My attempt: This site says that it is due to flight or fight mechanism, which results in more amount of blood being passed to face causing red face.

But isn't it wasteful for our body to send more blood to face than to our muscles for efficient action?

Also an answer to this question says quite opposite.

So, I think that first site maybe wrong.

So, what exactly is the reason for red face during rage(anger)?

Evidence for my claim:

Several physiological studies have demonstrated that human facial color also varies with emotional states. The face often flushes during anger, or pleasure, and sometimes goes pale when experiencing fear or fear mixed with anger.


  • 1
    $\begingroup$ But does it get red? Do you have any reason to think this is not just a comic representation that does not match reality? You pointed to a post suggesting that our face gets pale when under stress, so it really feels like stating that our face turns red when angry is not evidence based. $\endgroup$
    – Remi.b
    Apr 16, 2017 at 13:25
  • $\begingroup$ Come on, Does this fact even need a proof? Have you ever seen an angry person? $\endgroup$
    – JM97
    Apr 16, 2017 at 13:55
  • $\begingroup$ I sure have already seen an angry person but I would not be able to tell whether their face turned red or not. We will see if other usage are happy about considering "faces turning red when angry" as common knowledge or whether they doubt about this claim. I might be the only one unsure of this to being true. If I may, a correct terminology would imply saying "Does this claim need evidence" rather than "Does this fact need proof". $\endgroup$
    – Remi.b
    Apr 16, 2017 at 13:59
  • $\begingroup$ Thanks for correcting my English. Please see my edited question. $\endgroup$
    – JM97
    Apr 16, 2017 at 14:07
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    $\begingroup$ @JM97: I have seen many angry people, enough to know that there are individual differences in the way anger is expressed, and also different types of anger. The red face is a stereotype, but by no means universal. $\endgroup$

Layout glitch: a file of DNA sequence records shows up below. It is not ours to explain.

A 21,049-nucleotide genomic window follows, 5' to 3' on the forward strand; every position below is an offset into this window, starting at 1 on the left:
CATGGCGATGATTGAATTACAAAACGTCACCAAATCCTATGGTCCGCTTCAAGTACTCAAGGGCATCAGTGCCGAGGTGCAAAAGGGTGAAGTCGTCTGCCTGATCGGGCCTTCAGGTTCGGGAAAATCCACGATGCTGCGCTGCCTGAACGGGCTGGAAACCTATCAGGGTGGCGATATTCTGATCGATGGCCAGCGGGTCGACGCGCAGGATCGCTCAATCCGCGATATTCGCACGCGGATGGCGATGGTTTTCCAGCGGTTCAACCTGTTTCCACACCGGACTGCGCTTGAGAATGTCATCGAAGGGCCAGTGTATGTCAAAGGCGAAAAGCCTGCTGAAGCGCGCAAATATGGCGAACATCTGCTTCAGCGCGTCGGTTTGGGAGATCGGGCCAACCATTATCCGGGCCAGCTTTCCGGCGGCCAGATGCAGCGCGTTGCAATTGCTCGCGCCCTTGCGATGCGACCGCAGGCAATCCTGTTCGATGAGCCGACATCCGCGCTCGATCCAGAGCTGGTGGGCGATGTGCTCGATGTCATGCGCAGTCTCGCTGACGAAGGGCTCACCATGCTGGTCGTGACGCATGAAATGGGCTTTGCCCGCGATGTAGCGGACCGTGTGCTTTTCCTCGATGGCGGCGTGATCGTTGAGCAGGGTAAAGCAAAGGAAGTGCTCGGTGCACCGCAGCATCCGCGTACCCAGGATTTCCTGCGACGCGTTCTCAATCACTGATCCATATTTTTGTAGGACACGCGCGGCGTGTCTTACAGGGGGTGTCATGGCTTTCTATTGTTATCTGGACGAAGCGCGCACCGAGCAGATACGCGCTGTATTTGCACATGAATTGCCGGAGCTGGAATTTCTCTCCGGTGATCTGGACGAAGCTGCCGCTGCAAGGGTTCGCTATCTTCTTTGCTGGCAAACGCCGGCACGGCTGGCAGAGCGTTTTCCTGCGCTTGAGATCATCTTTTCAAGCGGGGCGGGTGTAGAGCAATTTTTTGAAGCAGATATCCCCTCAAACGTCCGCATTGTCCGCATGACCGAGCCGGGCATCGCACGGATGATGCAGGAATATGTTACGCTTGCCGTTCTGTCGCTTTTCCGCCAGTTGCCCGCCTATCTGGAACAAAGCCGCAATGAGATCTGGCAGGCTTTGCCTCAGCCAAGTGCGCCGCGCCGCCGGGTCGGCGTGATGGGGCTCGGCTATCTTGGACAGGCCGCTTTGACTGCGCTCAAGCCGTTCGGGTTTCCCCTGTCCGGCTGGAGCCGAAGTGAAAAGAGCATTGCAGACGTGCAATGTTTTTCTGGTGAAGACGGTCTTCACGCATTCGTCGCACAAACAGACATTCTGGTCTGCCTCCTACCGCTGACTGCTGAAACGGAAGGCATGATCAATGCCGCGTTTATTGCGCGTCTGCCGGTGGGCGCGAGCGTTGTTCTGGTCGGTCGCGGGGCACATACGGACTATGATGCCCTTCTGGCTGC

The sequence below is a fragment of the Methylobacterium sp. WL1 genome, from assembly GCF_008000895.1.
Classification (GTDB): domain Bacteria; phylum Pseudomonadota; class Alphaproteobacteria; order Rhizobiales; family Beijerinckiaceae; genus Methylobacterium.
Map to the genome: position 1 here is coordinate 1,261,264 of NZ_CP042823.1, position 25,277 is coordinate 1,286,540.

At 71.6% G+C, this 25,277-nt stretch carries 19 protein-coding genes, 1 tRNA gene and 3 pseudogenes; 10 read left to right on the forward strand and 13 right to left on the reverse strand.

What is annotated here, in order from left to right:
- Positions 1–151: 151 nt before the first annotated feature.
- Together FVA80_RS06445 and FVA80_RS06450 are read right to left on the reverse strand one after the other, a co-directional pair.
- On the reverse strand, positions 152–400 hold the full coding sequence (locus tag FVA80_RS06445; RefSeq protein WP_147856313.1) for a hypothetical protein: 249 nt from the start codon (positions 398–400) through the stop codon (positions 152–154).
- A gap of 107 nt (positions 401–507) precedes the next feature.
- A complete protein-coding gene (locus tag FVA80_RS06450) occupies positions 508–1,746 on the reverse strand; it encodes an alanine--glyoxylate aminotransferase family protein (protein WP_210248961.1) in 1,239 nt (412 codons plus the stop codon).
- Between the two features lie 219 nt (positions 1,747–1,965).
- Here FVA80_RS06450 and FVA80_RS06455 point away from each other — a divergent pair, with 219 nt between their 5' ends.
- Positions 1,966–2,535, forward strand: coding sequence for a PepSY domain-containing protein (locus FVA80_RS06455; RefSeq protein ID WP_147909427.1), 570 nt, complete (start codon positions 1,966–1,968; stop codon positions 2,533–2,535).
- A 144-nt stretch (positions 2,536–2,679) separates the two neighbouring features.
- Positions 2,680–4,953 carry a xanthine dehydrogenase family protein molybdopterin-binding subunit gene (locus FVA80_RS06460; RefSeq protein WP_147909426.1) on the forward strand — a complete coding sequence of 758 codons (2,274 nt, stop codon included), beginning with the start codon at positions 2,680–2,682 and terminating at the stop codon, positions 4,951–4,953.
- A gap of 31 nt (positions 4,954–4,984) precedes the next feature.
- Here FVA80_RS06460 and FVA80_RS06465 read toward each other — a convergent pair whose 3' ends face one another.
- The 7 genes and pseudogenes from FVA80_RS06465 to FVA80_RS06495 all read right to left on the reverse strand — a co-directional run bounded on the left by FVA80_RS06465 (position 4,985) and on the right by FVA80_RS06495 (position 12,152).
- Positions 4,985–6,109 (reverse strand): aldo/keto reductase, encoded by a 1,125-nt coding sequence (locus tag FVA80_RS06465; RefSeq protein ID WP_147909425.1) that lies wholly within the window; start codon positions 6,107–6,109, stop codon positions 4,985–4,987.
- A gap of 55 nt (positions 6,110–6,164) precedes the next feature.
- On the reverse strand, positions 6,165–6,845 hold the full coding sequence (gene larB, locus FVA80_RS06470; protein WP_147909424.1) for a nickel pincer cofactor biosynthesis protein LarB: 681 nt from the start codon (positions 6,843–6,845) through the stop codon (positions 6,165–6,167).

– jamesqf
    Apr 16, 2017 at 18:43

2 Answers 2


The comments and answer so forth are mainly related to the visibility and possible social and evolutionary explanation of the 'red face'.

While not discussing the social or evolutionary factors, I can give an overview of the biochemistry involved.

Anger and associated feelings such as stress are part of the 'fight or flight' response. This response is regulated mainly by the release of epinephrine and norepinephrine (the same as adrenaline and noradrenaline) into the blood stream by the adrenal glands, and from neurons into the synapses. Wiki:Fight or Flight response (Hence, the signal is send out both in the whole organism, and locally between neurons).

These hormones/neurotransmitters have a number of physiological effects:

  • They trigger a combination of vasoconstriction and vasodillation in different parts of the body, meaning that the blood vessels constricted and widened, respectively, in different tissues. This allows for a more effective transfer of nutrients to the muscles and brain. Wiki: Epinephrine

  • They trigger the increase of blood sugar by breakdown of glycogen deposits. Again, the body is in a situation where it needs to use the available energy ressources.